However, the centre was owned by the Star of the Sea Parish. The parish told the society that the rental could not happen, because the pride society does not align with the values of the Catholic Church.

Ernie Klassen, president of the pride society, then filed a complaint with the B.C. Human Rights Tribunal, alleging discrimination on the basis of sexual orientation.

Three years later, the Roman Catholic Archdiocese of Vancouver — the Catholic authority responsible for the Lower Mainland — has issued an apology to the society, after multiple meetings before the complaint went to tribunal.

“We came up finally with an agreement that we are all really happy with,” Klassen told CBC News. 

“It’s a win-win situation for the pride society as well as for the Catholic Church.”

In the public apology posted on the archdiocese’s website, the church said the meetings and apology were “aimed at repairing the relationship between White Rock Pride and the Parish.”

Ernie Klassen said in 2019 that the parish’s decision not to rent the hall to his organization for a pride event is discriminatory. He has now received an apology from the Vancouver archdiocese. (Nic Amaya/CBC)

“We acknowledge that these actions have resulted in increased divisiveness between our faith community and the LGBTQ2+ community, as well as with the individuals, including friends and family members, who support them,” the apology reads.

Klassen said the church committed to changing its policies to see how they can become more welcoming toward the LGBTQ+ community.

With regard to renting event space, he said local churches would have to now go through the archdiocese if the pride society requested a church-owned space.

Star of the Sea Community Centre in White Rock is owned by the local parish, Star of the Sea Parish. The parish now has to go through the archdiocese if they receive a rental request from the pride society. (Nic Amaya/CBC)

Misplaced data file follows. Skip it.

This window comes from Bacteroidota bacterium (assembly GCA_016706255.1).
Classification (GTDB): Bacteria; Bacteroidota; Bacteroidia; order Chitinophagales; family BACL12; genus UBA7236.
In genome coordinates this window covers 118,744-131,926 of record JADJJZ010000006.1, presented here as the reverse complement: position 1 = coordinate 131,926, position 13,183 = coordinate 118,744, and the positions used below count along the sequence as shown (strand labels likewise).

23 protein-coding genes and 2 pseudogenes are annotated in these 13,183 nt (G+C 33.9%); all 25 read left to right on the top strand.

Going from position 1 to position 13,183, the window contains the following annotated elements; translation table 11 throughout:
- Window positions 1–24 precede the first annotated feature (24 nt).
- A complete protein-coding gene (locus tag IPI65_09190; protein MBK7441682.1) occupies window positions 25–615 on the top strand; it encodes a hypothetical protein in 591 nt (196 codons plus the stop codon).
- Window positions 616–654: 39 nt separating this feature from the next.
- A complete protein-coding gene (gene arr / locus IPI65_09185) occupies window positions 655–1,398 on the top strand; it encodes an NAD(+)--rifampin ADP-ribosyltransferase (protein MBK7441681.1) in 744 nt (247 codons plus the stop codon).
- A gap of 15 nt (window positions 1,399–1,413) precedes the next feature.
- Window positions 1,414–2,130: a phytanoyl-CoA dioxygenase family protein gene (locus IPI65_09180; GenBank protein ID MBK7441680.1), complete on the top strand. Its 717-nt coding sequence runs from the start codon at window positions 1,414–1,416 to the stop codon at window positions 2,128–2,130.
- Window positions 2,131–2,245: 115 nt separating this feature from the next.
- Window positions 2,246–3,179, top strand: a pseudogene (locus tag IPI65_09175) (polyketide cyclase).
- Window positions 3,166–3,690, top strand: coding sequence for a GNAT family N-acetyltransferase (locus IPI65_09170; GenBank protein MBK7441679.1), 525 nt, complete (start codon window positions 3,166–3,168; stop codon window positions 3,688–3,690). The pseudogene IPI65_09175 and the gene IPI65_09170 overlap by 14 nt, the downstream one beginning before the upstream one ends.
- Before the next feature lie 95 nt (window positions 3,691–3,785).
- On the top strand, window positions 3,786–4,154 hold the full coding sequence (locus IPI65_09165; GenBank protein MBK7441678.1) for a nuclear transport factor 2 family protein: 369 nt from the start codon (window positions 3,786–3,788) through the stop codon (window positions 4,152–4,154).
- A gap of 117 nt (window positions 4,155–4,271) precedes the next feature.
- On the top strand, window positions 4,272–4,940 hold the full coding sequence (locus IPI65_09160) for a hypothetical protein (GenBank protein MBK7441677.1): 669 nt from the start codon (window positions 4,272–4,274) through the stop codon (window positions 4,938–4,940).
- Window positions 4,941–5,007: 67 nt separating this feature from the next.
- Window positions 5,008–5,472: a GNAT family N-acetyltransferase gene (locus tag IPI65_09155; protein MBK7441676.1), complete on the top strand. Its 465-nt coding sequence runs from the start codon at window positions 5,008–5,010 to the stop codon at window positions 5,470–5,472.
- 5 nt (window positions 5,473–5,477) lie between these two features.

“We had a lot of members of the Catholic Church who reached out to us and thanked us for our work, to address the fact that the LGBTQ community did not feel welcome within the Catholic Church,” Klassen said.

He said he hopes B.C. churches have positive interactions with the LGBTQ+ community at the grassroots level going forward.

James Borkowski, delegate for operations at the Vancouver archdiocese, said he gives Klassen a lot of credit for being open with the church after he filed the complaint.

“In order to love better and to be a more welcoming church, sometimes we have to start with an apology for the times that we have not loved,” he said.

“As soon as we started that process, we found that we had a lot in common. We both agreed that this could be resolved much more amicably and even fruitfully through building the relationship — as opposed to spending more time with lawyers.”

Borkowski said he also hopes that the Catholic Church is more accepting of LGBTQ+ people going forward, and that they “emphasize the humanity” of those who wish to enter a dialogue with them.

As for the pride society, they said they would celebrate the announcement and organize more pride events going into July.

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Vancouver Pride Society announces full return to in-person events for 2022 – BC |

Vancouver Pride Society announces full return to in-person events for 2022 - BC |

The Vancouver Pride Parade has announced it is bringing back a full slate of in-person events this year.

The popular event was impacted in the last few years by the COVID-19 pandemic.

Read more:

Inside Pride: Exploring the lesser-known part of the term 2SLGBTQQIA+

The theme this year will be Together Again with nearly two full months of events celebrating the LGBTQ2 communities.

The theme “is meant to highlight the excitement and importance of 2SLGBTQAI+ communities taking up space and gathering for in-person, community-focused events once more,” the Pride Society said in a release.

The dedicated Vancouver Pride week, with events including the Vancouver Pride Parade and Sunset Beach Festival, will take place from July 21 to Aug. 1.

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Click to play video: 'Vancouver Pride Society planning in-person festival'

Vancouver Pride Society planning in-person festival

Vancouver Pride Society planning in-person festival – Mar 24, 2022

“It’s been three years since we’ve had our major in-person Pride events in Vancouver for a variety of reasons,” said Lee Keple, interim executive director of VPS said in a release. “COVID-19 has presented a number of challenges for event organizers like us as well as the 2SLGBTQAI+ communities that we serve. To have our signature programming safely return to Vancouver, to see these communities coming together again to celebrate Pride — it’s something we’ve been waiting for and working towards for a long time.”

The full schedule is available on the Vancouver Pride website.